Crocosmia

Common name: Montbretia

Crocosmia originate from South Africa, and the name come from the Latin croceus meaning saffron coloured.

Crocosmia x crocosmiiflora is better known as montbretia.

They are relatively frost hardy however as a safe guard in frost prone areas plant them near a wall.

 

lucifer

 

lucifer

 

crocosmiiflora



Crocosmia grow to a height of 600mm (24"), and 900mm (36") when in flower.

They require moist, well drained soil in a sunny or semi shaded location.

Ensure they do not dry out in the summer.

The flowers, make good cut flowers, and appear from mid July till September.

Cultivation

Week 16: Prepare soil prior to planting, remove any perennial weeds, and dig in plenty of well-rotted manure or garden compost.

Add a good general fertiliser, at the rate recommended by the manufacturer.

Avoid high-nitrogen fertilisers as these tend to encourage too much leafy growth at the expense of flowering stems.

Plant clumps 100-150mm apart and 75 -100mm (3"-4") deep in moderately fertile humus rich moist but well-drained soil in sun or partial shade.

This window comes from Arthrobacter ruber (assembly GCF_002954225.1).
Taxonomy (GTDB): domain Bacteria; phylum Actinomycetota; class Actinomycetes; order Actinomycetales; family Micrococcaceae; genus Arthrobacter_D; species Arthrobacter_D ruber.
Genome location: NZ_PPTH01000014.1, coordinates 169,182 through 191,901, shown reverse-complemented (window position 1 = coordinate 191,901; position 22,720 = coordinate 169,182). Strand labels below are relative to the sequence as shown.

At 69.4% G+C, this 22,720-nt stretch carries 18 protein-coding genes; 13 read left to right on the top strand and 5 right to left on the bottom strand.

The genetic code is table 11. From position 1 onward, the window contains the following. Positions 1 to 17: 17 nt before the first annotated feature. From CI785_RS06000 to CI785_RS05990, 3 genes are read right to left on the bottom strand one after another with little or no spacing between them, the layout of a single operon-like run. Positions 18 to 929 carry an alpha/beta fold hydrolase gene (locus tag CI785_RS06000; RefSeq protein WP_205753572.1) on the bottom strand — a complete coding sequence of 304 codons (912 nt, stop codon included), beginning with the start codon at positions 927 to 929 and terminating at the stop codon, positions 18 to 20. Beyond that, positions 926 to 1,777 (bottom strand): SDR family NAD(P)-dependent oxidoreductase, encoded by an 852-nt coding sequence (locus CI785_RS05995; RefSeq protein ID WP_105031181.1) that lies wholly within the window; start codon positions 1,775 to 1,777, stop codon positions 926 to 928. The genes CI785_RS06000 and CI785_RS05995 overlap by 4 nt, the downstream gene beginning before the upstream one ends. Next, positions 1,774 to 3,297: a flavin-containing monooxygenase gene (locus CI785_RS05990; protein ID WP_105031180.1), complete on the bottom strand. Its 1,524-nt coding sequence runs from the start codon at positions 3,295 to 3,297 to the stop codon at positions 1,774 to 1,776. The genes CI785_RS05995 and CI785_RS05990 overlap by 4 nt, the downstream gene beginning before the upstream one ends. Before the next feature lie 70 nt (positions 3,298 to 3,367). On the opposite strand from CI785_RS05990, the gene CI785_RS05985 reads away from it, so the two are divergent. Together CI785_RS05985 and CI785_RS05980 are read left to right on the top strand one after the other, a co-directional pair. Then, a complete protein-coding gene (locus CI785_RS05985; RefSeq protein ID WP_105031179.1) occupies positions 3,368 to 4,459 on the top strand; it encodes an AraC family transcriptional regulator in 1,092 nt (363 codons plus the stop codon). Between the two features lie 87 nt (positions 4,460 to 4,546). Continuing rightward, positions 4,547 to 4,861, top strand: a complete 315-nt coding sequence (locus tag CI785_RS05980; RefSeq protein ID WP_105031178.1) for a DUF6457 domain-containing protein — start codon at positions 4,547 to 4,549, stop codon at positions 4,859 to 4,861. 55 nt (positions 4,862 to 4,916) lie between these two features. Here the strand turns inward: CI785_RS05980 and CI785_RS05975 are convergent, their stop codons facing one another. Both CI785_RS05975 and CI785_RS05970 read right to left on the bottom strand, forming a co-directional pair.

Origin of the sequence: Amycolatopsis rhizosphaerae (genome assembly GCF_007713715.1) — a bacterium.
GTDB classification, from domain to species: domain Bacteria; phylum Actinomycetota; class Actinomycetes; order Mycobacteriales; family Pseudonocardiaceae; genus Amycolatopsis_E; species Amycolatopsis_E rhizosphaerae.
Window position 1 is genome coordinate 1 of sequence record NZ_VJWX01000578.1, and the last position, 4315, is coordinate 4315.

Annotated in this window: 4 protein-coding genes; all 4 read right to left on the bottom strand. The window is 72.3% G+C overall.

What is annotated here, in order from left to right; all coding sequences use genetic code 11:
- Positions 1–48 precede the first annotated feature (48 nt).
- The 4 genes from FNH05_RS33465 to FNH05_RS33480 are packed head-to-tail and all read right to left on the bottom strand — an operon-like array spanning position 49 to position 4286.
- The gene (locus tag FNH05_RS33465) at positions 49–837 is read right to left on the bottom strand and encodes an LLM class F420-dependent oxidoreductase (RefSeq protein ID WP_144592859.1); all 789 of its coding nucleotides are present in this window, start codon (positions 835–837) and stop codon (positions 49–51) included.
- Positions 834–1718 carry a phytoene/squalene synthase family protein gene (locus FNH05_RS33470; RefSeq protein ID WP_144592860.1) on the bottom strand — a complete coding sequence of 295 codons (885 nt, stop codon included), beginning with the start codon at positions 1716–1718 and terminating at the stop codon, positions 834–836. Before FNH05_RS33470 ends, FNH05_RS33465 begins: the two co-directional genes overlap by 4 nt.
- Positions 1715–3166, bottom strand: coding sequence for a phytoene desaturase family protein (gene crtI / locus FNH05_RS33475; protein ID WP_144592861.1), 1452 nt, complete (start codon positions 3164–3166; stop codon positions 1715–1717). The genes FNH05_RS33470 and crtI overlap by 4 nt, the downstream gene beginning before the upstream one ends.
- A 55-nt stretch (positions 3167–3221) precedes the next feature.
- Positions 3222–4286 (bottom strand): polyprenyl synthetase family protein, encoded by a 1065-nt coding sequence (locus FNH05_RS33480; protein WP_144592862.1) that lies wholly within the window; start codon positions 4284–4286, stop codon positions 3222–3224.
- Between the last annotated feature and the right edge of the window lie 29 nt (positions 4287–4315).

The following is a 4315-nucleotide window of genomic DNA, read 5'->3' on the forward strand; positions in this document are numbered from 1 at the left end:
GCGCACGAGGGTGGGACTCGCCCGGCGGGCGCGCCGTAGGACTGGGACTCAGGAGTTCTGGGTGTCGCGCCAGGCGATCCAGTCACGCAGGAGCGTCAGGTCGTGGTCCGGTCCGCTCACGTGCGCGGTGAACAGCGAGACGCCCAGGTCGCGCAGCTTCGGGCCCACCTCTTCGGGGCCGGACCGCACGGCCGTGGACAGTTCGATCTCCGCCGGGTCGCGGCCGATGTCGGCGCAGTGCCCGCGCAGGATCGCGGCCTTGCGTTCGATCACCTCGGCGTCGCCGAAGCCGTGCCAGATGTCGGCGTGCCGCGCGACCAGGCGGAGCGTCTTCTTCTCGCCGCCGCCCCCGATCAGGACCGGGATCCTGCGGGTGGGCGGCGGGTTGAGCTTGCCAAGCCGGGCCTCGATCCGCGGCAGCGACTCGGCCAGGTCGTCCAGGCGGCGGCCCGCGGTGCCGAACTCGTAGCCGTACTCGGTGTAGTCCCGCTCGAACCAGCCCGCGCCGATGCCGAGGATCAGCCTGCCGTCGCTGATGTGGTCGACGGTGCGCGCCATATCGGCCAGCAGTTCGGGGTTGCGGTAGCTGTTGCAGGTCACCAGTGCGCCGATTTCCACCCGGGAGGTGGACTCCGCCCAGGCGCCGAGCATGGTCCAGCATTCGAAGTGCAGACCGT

In colder areas plant the corms a little deeper, to protect the corms against frost damage.

Alternatively, plant out in containers, but please note, they may soon become pot-bound and overcrowded.

Clumps may be lifted and divided every three or four years.

Replant sections at the same depth in rich, moisture retentive but well-drained soil.

Week 35: Remove the flowering stems when the last flowers have died back, and cut the plants down to 50mm (2”) high.

Collect seeds for propagation at the same time.

Sow at once in pots placed in a cool greenhouse or frame.

Seeds should germinate in early spring.

They should flower one or two years later, but not necessarily true to the parent plant.

Week 40: In cold areas or known frost pockets, lift the corms, removing the soil and leaves when the latter are quite brown.

Store lifted corms in peat or old (disease free) compost in a frost free place, to prevent them shrivelling up and dying.

Alternative 1: Leave leaves on till spring to protect the corms.

Alternative 2: Cut them down to ground level, and apply a mulch of well rotted manure or compost.





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